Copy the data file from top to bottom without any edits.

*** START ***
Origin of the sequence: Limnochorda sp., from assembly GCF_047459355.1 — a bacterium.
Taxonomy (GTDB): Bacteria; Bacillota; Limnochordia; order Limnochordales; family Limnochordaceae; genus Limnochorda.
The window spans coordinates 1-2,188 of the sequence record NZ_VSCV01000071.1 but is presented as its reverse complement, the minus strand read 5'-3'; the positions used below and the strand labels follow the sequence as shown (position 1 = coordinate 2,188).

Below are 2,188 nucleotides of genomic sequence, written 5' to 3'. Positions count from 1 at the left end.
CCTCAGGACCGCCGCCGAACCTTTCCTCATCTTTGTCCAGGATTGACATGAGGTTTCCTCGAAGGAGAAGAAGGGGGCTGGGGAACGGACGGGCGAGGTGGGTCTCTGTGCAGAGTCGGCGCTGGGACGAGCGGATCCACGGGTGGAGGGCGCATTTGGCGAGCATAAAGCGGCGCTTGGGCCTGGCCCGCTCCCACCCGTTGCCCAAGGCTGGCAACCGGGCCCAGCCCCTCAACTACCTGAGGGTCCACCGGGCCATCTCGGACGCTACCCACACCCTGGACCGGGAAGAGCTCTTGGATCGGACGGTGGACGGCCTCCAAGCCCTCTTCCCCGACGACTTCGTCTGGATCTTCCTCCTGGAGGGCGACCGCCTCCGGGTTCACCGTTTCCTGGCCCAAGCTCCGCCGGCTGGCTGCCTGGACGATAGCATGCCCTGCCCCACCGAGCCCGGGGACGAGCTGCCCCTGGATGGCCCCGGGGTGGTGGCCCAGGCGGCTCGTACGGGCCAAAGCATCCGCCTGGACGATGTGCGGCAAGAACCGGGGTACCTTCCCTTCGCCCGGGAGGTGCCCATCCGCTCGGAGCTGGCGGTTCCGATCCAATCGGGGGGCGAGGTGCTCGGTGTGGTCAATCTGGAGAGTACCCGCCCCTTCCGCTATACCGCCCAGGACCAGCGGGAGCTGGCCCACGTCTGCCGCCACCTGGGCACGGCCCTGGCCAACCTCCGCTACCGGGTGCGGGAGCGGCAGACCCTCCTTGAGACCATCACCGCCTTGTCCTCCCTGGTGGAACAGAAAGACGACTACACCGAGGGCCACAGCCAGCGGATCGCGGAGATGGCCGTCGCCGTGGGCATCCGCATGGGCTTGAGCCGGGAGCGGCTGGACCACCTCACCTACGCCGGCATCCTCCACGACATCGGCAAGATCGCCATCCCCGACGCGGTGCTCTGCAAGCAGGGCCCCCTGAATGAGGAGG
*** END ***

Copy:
Origin of the sequence: Limnochorda sp., from assembly GCF_047459355.1 — a bacterium.
Taxonomy (GTDB): Bacteria; Bacillota; Limnochordia; order Limnochordales; family Limnochordaceae; genus Limnochorda.
The window spans coordinates 1-2,188 of the sequence record NZ_VSCV01000071.1 but is presented as its reverse complement, the minus strand read 5'-3'; the positions used below and the strand labels follow the sequence as shown (position 1 = coordinate 2,188).

Below are 2,188 nucleotides of genomic sequence, written 5' to 3'. Positions count from 1 at the left end.
CCTCAGGACCGCCGCCGAACCTTTCCTCATCTTTGTCCAGGATTGACATGAGGTTTCCTCGAAGGAGAAGAAGGGGGCTGGGGAACGGACGGGCGAGGTGGGTCTCTGTGCAGAGTCGGCGCTGGGACGAGCGGATCCACGGGTGGAGGGCGCATTTGGCGAGCATAAAGCGGCGCTTGGGCCTGGCCCGCTCCCACCCGTTGCCCAAGGCTGGCAACCGGGCCCAGCCCCTCAACTACCTGAGGGTCCACCGGGCCATCTCGGACGCTACCCACACCCTGGACCGGGAAGAGCTCTTGGATCGGACGGTGGACGGCCTCCAAGCCCTCTTCCCCGACGACTTCGTCTGGATCTTCCTCCTGGAGGGCGACCGCCTCCGGGTTCACCGTTTCCTGGCCCAAGCTCCGCCGGCTGGCTGCCTGGACGATAGCATGCCCTGCCCCACCGAGCCCGGGGACGAGCTGCCCCTGGATGGCCCCGGGGTGGTGGCCCAGGCGGCTCGTACGGGCCAAAGCATCCGCCTGGACGATGTGCGGCAAGAACCGGGGTACCTTCCCTTCGCCCGGGAGGTGCCCATCCGCTCGGAGCTGGCGGTTCCGATCCAATCGGGGGGCGAGGTGCTCGGTGTGGTCAATCTGGAGAGTACCCGCCCCTTCCGCTATACCGCCCAGGACCAGCGGGAGCTGGCCCACGTCTGCCGCCACCTGGGCACGGCCCTGGCCAACCTCCGCTACCGGGTGCGGGAGCGGCAGACCCTCCTTGAGACCATCACCGCCTTGTCCTCCCTGGTGGAACAGAAAGACGACTACACCGAGGGCCACAGCCAGCGGATCGCGGAGATGGCCGTCGCCGTGGGCATCCGCATGGGCTTGAGCCGGGAGCGGCTGGACCACCTCACCTACGCCGGCATCCTCCACGACATCGGCAAGATCGCCATCCCCGACGCGGTGCTCTGCAAGCAGGGCCCCCTGAATGAGGAGG